Seismo Blog

Rumbles on the Red Planet

Categories:   Mars  |  Earthquake Faults and Faulting

April 25, 2019 

Mars, the Red Planet, is alive. No, we are not talking about a sudden success in the elusive search for "Life on Mars". We are talking about the living interior of our immediate neighbor in the solar system. Compared to Earth, however, the Martian signs of such tectonic life are rather weak. Nevertheless, during the course of the past six weeks something in the innards of Mars rumbled loudly enough, that the most sensitive seismometer ever built took note of it. The seismic sensor, which was deployed on the planet by the Insight spacecraft late last year, recorded such very slight vibrations on at least four occasions.

Recording of an earthquake in Indonesia.

Figure 1: Recording of an earthquake in Indonesia with the seismometer in Columbia, in the foothills of the Sierra Nevada. The arrows indicte the pulses generated the arrival of different types of seismic waves. This recording is 45 minutes long.

In a press release, Nasa's Jet Propulsion Laboratory in Pasadena has already celebrated, that Insight has now recorded "likely marsquakes". They even turned the recording into an audio file. But many seismologists currently participating in the annual meeting of the Seismological Society of America in Seattle, are not so sure that they were really quakes. The reason for their skepticism: the seismograms from Mars do not look at all like the recordings of a typical terrestrial temblor.

Earthquakes are caused – as often explained in this blog – by a sudden rupture of the bond between two flanks of an earthquake fault. The main emphasis here is on the word "sudden". The rapid shift of huge rock masses generates several kinds of seismic waves, which travel at different characteristic speeds through or around the Earth. When the waves are recorded by a seismometer, they leave traces which are dominated by clear and distinct pulses, called phases or onsets. Figure 1 shows a typical such recording from an earthquake in Indonesia, captured by one of the seismometers of the Berkeley Digital Seismic Network near the town of Columbia in the foothills of the Sierra Nevada. The different pulses in the seismogram are marked by arrows.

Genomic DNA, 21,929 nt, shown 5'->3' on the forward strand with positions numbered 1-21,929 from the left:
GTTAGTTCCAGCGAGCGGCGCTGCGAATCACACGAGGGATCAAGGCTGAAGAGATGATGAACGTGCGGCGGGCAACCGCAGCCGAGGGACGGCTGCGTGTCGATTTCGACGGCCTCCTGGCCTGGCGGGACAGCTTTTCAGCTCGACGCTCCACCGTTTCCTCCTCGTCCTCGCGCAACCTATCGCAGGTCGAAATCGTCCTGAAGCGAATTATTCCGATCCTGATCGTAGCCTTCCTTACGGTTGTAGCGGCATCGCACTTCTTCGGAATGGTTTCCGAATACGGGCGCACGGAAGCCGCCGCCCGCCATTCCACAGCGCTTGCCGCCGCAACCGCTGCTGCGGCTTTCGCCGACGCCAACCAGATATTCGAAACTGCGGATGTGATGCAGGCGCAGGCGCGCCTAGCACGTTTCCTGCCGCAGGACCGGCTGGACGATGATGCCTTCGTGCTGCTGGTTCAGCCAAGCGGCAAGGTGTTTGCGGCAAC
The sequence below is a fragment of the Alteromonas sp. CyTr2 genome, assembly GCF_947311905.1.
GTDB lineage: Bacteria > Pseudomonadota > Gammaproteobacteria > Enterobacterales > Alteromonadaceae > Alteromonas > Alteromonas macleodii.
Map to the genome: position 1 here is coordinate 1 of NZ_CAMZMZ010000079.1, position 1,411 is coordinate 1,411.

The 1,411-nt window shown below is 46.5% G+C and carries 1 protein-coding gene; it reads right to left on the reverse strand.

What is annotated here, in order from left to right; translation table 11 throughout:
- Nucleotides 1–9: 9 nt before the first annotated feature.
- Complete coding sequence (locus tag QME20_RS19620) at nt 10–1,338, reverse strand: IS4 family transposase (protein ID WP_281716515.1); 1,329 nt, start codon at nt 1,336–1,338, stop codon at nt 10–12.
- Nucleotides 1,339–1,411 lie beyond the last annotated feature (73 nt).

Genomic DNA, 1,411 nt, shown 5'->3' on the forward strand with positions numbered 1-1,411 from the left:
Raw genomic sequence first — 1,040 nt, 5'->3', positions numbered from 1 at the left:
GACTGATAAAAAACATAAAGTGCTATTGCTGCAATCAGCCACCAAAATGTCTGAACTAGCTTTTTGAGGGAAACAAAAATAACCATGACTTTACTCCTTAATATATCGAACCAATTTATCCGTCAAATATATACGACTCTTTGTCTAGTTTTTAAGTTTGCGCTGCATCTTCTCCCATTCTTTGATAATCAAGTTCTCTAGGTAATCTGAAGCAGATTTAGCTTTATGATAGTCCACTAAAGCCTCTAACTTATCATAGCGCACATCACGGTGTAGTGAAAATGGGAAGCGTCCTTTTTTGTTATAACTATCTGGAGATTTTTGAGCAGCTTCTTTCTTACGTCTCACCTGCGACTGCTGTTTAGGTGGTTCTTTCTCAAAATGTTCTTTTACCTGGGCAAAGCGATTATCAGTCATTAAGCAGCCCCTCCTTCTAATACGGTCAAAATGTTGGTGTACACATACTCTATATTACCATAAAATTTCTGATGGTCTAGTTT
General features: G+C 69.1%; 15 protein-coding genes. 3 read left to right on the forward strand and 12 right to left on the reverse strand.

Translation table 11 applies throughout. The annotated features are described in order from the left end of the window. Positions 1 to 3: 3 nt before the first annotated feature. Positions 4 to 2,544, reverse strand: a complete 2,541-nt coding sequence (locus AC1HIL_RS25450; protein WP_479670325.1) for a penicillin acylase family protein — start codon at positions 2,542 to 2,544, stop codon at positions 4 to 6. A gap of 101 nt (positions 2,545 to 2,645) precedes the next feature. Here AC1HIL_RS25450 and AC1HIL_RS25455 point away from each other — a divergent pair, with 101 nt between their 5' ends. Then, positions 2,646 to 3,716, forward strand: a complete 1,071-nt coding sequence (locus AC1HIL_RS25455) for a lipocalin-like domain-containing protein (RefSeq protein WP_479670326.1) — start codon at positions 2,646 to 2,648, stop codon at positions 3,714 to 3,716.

Recording from mars - quake or tremor?

Figure 2: The first ever recording of rumbling inside Mars' interior. They don't resemble typical seismograms from earthquake but look more like seismic tremor. Ten minutes of data shown (adapted from JPL press release).

In contrast, the recordings from Mars do not show any such clear pulses. Instead the "marsogram" looks much more like the record of a deep hum, which gently increases in amplitude over the course of five minutes, only to slowly decay over a similar time interval (see Figure 2). The event shown here took place on April 7, the other three rumblings captured by Insight were much weaker.

To us terrestrial seismologists, the lack of clear "phases" in the recording is an indication that these ground vibrations on Mars were not caused by the sudden shifts of the flanks of a marsquake fault. In his keynote talk at the conference in Seattle, Bruce Barnerdt, the chief scientist of the Insight mission, likened them to certain types of quakes on the Moon. Others speculated that these rumblings may be caused by a process also known from some of the Earth's tectonically active zones. In these so-called "Slow Slip Events" the ground does not shift suddenly and rapidly with great force. Instead the two flanks rub against each other over the course of hours or days. The resulting rumblings are of an intensity much too low to be felt by humans. However seismometers record them as "seismic tremor". The seismograms of these tremors look a lot the one now transmitted from the surface of Mars. So maybe, Insight hasn't discovered the first marsquakes but has sent data from the first recordings of a "Martian tremor". Barnerdt and his colleagues are optimistic, however, that their several hundred million dollar seismometer will eventually record vibrations caused by a real marsquake during its planned two year lifetime. (hra165)